I wear two, sometimes 3 activity trackers, but no smart watch, and now that I no longer work for Google I can admit that there are few things I want less than a notifications bar attached to my face. Distraction is a far bigger problem for me than turn around response time on Twitter or whatever.
Mostly I think wearables are cool. But that’s not what I’m talking about here.
Mobile is just part of a multi-device world. People move between devices as they go about their day.
I still go to websites via twitter on my laptop, and click on links others have shared that open mobile sites, which aren’t great on my laptop. Or worse on my phone, I open links others have shared from desktop, which don’t or barely load on mobile. We’re not doing great supporting these transitions, yet. The skier doesn’t live on the slope. The user doesn’t, usually, live on one and only one device.
We see this especially with shopping, conversion rates on phones are lower and if you’ve tried to pay for something on a mobile lately maybe you think you know why, because it’s often terrible. But actually when we drill into patterns of behaviour in shopping we see people browsing on mobile during the day, earlier on their phones, and then later converting on their tablets, or on desktop.
So people say “mobile isn’t important, people don’t convert” but that depends what you mean by “convert”. Do they mean people don’t enter their credit card information at the same rate? Sure. But if they mean people don’t see things on their phone and decide to buy them – no.
I do think it’s possible for us to get a more complete picture of a mobile system and let it guide us down the mountain – a much better path than just following the skis. In fact, while beginner skiers look at the tips of their skis, the pros watch the back of your skis to see what’s really going on.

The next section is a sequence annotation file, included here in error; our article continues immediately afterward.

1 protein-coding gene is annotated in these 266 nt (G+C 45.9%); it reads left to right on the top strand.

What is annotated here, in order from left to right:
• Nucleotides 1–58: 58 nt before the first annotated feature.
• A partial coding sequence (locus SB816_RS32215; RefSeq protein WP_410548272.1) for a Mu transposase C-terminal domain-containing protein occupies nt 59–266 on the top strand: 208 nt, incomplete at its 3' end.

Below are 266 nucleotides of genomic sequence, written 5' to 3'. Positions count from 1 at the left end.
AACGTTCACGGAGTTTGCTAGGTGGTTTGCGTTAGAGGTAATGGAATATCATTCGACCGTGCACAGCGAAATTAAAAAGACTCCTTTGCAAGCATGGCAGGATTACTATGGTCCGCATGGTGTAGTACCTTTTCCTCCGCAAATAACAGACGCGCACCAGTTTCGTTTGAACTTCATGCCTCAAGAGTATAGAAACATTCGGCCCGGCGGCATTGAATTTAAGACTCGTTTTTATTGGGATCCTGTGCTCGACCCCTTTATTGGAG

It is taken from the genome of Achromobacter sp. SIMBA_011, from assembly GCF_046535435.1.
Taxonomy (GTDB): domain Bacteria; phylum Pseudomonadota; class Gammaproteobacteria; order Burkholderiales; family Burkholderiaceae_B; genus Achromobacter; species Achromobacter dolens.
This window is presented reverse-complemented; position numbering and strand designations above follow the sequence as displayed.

So here are some things you pros can be looking for when you’re trying to take a systems view of your mobile user:
- More extreme UX evaluation: Can people use your app with one hand whilst moving?
- Remove decisions: Consider the experience of decision making, not just information presentation. Every time you ask the user for information, they have to decide whether they want to give it to you.
- Design for affection: Users love their phones, and that relationship is stronger than their relationship with your app.
- Log early, log often: It’s your best bet for knowing what is going on, but recognize that it is only a partial story.
- Design for distraction: Allow users to resume easily, expect partial, intermittent, attention.
- To be human is to be social: Social doesn’t mean broadcasting, it means communicating with other humans.
- More complex systems require more complex testing: The later you leave it, the harder this gets.
- Don’t hurt The Precious: Consider the experience in extreme conditions.
- Embrace a multi-device world: Make transitions smooth.